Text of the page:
There’s an interesting new psych study out about the relationship between food and morality. The study, which was published in a peer-reviewed journal of social and personality psychology, comes to a rather provocative conclusion: When people are exposed to wholesome or organic foods, their levels of altruism decrease.
First, some context:
Recent research has revealed that specific tastes can influence moral processing, with sweet tastes inducing prosocial behavior and disgusting tastes harshening moral judgments. Do similar effects apply to different food types (comfort foods, organic foods, etc.)?
Organic or wholesome foods are often branded in moral terms: Honest Tea, Smart Water, Purity Life, Back to Nature, etc. So researcher and professor Kendall J. Eskine wanted to know: Do people act more morally when they are exposed to them? Yes and no. Eskine, the author of the study, found that the subjects became more moralistic but less altruistic:
After viewing a few organic foods, comfort foods, or control foods, participants who were exposed to organic foods volunteered significantly less time to help a needy stranger, and they judged moral transgressions significantly harsher than those who viewed nonorganic foods. These results suggest that exposure to organic foods may lead people to affirm their moral identities, which attenuates their desire to be altruistic.
This conclusion has its critics, but it could have been drawn straight out of social psychologist Jonathan Haidt’s new and well-praised book The Righteous Mind. Haidt’s thesis is that “morality binds and blinds.” In other words, our moral identities bind us to members of our moral group and they blind us to the perspectives of others.
That morality “binds and blinds” makes sense when we’re talking about touchy subjects like abortion, or stem cell research, or welfare programs, or sex–but does it really make sense when we’re talking about food? Can ethical eating be a moral identity? Or, at least, can ethical eating carry enough moral weight that it makes people “affirm their moral identities.” It certainly can (just watch the show Portlandia for a brilliant satire of this). In fact, the same impulse that makes, say, religious conservatives reject the culture of casual sex also draws spiritual liberals to organic and wholesome foods.
That impulse, as Haidt explains, is our desire for the sacred (or the pure):
The sanctity/degradation foundation evolved initially in response to the adaptive challenge of the omnivore’s dilemma, and then to the broader challenge of living in a world of pathogens and parasites. It includes the behavioral immune system, which can make us wary of a diverse array or symbolic objects and threats. It makes it possible for people to invest objects with irrational and extreme values–both positive and negative–which are important for binding groups together.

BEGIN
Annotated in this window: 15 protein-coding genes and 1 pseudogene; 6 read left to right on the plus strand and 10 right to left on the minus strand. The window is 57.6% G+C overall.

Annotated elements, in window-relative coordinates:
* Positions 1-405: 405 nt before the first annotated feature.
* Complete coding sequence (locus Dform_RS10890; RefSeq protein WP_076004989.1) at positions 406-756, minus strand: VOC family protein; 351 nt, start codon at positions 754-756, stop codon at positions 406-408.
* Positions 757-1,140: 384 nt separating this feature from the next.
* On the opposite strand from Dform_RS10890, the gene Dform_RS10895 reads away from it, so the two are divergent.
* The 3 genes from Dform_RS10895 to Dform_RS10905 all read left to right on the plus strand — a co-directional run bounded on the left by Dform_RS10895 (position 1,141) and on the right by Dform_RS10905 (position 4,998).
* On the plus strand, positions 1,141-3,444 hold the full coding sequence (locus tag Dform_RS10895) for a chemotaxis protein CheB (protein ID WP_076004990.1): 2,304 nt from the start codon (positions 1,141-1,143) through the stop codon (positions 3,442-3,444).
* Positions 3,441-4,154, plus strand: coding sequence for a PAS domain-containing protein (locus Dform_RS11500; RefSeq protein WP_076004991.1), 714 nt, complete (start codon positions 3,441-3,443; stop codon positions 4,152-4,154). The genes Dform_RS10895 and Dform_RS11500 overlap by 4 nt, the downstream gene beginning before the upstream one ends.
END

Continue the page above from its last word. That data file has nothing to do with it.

What he calls the “sanctity/degradation foundation” explains many religious or spiritual people prefer to treat their bodies as temples rather than playgrounds. For the Christian right, that means abstinence, among other things. For the Left, it means a certain type of eating:
The Sanctity foundation is used most heavily by the religious right, but it is also used on the spiritual Left. You can see the foundation’s original impurity-avoidance function in the New Age grocery stores, where you’ll find a variety of products that promise to cleanse you of “toxins.” … The Sanctity foundation is crucial for understanding the American culture wars, particularly over biomedical issues…
Though Haidt goes on to talk about issues like assisted-suicide and stem-cell research, there are food-related biomedical issues as well. The left in this country, for instance, is staunchly opposed to genetically modified foods because they seem unnatural. Part of the point of the organic movement–and the local foods movement–is a return to nature and the environment. To genetically modify foods or to pollute them with insecticides and preservatives “is a degradation of nature, and of humanity’s original nature.”
The ironic thing is that while our moral positions are supposed to make us better people, they often divide us into groups, cause us to erect walls of righteousness, and numb us to the opinions and needs of others. Almost every moral system in the world is based on the golden rule–i.e., altruism–yet, as Eskine’s study shows, moral judgments can lead people to be less empathetic and compassionate toward others. It’s just another humbling reminder that morality binds and blinds.